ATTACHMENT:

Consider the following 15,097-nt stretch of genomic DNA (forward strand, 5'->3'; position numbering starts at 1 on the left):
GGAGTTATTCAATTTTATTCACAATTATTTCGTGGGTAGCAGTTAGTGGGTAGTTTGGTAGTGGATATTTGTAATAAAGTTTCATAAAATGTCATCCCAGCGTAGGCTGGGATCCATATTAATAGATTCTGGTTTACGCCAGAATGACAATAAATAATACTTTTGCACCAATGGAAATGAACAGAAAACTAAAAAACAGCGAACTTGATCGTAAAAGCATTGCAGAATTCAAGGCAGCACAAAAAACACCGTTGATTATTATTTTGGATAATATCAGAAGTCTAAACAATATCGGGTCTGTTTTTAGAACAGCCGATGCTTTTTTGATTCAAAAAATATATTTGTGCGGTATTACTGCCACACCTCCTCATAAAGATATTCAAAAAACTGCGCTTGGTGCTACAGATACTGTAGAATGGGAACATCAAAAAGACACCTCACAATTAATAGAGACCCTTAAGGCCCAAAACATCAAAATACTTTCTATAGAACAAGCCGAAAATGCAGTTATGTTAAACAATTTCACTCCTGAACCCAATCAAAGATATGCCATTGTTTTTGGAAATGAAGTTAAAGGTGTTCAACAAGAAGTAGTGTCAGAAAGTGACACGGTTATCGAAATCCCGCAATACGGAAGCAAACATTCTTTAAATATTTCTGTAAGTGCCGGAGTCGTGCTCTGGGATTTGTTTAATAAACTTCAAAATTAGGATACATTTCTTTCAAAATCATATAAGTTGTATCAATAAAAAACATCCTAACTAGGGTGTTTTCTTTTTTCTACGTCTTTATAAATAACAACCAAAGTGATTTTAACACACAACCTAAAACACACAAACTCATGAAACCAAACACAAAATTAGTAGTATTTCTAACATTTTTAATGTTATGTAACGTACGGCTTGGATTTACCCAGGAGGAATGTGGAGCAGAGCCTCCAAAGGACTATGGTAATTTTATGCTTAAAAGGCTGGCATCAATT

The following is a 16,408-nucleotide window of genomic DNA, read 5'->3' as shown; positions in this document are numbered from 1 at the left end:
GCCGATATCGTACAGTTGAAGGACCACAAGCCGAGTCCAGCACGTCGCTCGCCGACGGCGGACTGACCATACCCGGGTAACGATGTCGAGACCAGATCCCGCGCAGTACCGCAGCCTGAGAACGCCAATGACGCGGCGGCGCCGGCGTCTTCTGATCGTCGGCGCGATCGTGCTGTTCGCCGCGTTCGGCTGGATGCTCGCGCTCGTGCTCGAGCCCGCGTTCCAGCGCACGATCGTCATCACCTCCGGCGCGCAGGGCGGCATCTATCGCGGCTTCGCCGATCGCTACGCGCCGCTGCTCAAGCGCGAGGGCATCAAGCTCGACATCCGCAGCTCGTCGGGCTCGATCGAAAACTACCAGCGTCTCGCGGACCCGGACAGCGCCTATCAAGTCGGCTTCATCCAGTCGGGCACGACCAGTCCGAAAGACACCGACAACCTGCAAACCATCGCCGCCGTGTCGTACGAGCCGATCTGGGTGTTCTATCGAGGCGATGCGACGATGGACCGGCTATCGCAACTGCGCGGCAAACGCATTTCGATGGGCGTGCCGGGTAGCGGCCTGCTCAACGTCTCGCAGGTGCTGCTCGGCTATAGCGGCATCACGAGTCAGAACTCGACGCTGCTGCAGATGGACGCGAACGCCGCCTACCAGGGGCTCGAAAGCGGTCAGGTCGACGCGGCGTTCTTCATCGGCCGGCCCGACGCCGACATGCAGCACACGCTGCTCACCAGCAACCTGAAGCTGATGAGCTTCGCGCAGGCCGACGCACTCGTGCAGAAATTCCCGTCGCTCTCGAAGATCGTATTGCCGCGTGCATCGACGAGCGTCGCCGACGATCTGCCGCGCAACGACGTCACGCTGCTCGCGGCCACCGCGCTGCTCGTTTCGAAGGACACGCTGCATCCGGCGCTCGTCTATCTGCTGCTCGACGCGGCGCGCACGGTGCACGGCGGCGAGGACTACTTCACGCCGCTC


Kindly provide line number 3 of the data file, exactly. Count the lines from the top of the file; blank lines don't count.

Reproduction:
The following is a 16,408-nucleotide window of genomic DNA, read 5'->3' as shown; positions in this document are numbered from 1 at the left end: